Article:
NASA cancels lunar rover after Trump vow to return astronauts to the moon

NASA cancels lunar rover after Trump vow to return astronauts to the moon

NASA has ceased work on its only lunar rover, the Resource Prospector, raising concern among some scientists about how "serious" the space organization is about fulfilling President TrumpDonald John TrumpGrassroots America shows the people support Donald Trump Trump speaks to rebel Libyan general attacking Tripoli Dem lawmaker: Mueller report shows 'substantial body of evidence' on obstruction MORE's recent vow to send astronauts to the moon.

The Resource Prospector was being constructed to operate the first mining expedition on the moon in the 2020s, but a scientists told The Washington Post that the team was instructed last week to shut down work on the project by the end of May. 

NASA said it is still "planning a series of progressive robotic missions to the lunar surface," but will look to the commercial space industry to complete the mission. An update to the project’s page on the NASA website notes that “selected instruments” from the rover will be landed on the moon.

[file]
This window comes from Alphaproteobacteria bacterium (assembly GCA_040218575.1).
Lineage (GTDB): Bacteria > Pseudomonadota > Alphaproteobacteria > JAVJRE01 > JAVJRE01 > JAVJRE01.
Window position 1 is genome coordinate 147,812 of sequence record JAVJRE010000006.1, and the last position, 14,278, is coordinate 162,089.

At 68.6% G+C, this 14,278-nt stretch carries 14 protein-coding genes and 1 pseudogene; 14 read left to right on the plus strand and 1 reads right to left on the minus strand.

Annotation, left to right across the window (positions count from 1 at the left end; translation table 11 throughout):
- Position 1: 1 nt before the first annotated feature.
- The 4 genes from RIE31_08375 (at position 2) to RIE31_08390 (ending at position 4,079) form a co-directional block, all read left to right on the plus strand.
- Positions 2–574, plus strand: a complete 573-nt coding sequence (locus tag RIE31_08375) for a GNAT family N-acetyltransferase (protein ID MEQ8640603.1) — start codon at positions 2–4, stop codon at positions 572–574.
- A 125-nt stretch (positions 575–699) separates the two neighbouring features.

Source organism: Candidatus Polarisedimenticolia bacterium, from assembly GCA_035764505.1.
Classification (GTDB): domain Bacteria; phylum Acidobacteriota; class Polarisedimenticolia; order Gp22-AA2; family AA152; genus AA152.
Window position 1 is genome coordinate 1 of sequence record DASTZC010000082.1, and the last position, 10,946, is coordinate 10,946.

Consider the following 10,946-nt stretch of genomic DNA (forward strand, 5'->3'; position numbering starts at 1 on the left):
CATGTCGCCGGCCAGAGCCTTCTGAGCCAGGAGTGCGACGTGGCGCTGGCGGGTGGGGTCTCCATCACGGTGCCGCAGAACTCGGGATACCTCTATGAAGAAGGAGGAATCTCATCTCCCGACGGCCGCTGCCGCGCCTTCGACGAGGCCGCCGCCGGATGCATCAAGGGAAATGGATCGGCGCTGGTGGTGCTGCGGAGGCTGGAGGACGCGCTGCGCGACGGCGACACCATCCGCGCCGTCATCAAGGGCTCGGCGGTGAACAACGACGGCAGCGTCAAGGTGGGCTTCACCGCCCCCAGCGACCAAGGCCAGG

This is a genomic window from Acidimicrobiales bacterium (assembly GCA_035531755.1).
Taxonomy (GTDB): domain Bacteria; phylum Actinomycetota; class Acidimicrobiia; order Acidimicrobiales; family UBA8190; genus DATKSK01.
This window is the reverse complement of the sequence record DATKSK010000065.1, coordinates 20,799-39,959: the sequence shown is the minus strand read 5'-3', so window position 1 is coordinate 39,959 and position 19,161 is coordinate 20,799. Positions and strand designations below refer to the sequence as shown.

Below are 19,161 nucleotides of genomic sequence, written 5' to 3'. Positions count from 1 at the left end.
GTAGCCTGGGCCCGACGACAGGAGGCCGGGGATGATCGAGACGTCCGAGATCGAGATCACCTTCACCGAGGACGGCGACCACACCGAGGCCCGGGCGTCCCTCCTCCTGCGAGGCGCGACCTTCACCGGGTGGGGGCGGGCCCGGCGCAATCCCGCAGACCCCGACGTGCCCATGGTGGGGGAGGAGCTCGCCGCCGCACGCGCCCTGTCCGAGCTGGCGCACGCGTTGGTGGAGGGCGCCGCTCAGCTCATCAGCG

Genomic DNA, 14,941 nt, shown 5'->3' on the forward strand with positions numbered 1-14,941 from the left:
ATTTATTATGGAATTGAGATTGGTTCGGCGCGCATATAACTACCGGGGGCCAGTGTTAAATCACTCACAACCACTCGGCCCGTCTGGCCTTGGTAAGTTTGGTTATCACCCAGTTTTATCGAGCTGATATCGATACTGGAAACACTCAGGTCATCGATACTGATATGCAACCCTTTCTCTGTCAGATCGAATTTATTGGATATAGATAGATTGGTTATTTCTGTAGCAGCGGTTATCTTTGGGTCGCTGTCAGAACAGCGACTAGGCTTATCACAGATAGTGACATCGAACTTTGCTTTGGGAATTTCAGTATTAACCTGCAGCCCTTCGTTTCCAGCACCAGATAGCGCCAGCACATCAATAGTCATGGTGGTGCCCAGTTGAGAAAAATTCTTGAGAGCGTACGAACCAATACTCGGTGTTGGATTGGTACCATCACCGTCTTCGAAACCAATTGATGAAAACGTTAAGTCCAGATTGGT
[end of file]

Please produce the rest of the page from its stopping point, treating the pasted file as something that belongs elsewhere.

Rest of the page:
However, a group of lunar scientists, in a letter to newly confirmed NASA Administrator Jim Bridenstine, says that cancelling the project will derail the timeline for returning to the moon and shows that NASA is not “serious” about that goal.


“This action is viewed with both incredulity and dismay by our community, especially as the President's Space Policy Directive 1 directs NASA to go to the lunar surface,” the Lunar Exploration Analysis Group wrote in the letter.

The cancellation of NASA's Resource Prospector project comes just a few months after President Trump touted U.S. space policy and signed a directive in December ordering NASA to pursue sending American astronauts back to the moon.

Clive Neal, the chair of the group, told the Post he was “a little shocked” by the abrupt cancellation. Neal is not directly involved in the mission.

Officials did not give a reason for cancelling the Resource Prospector project, but according to, NASA is currently seeking proposals to transport equipment between Earth and the moon under the Commercial Lunar Payload Services program. 

Bridenstine, who was confirmed last month, said in a tweet Friday that NASA is “committed to lunar exploration” and said that the agency was pursuing more commercial partners.

NASA began emphasizing commercial space partnerships under former President Obama, but Trump's focus on the U.S. returning to the moon is a shift in policy.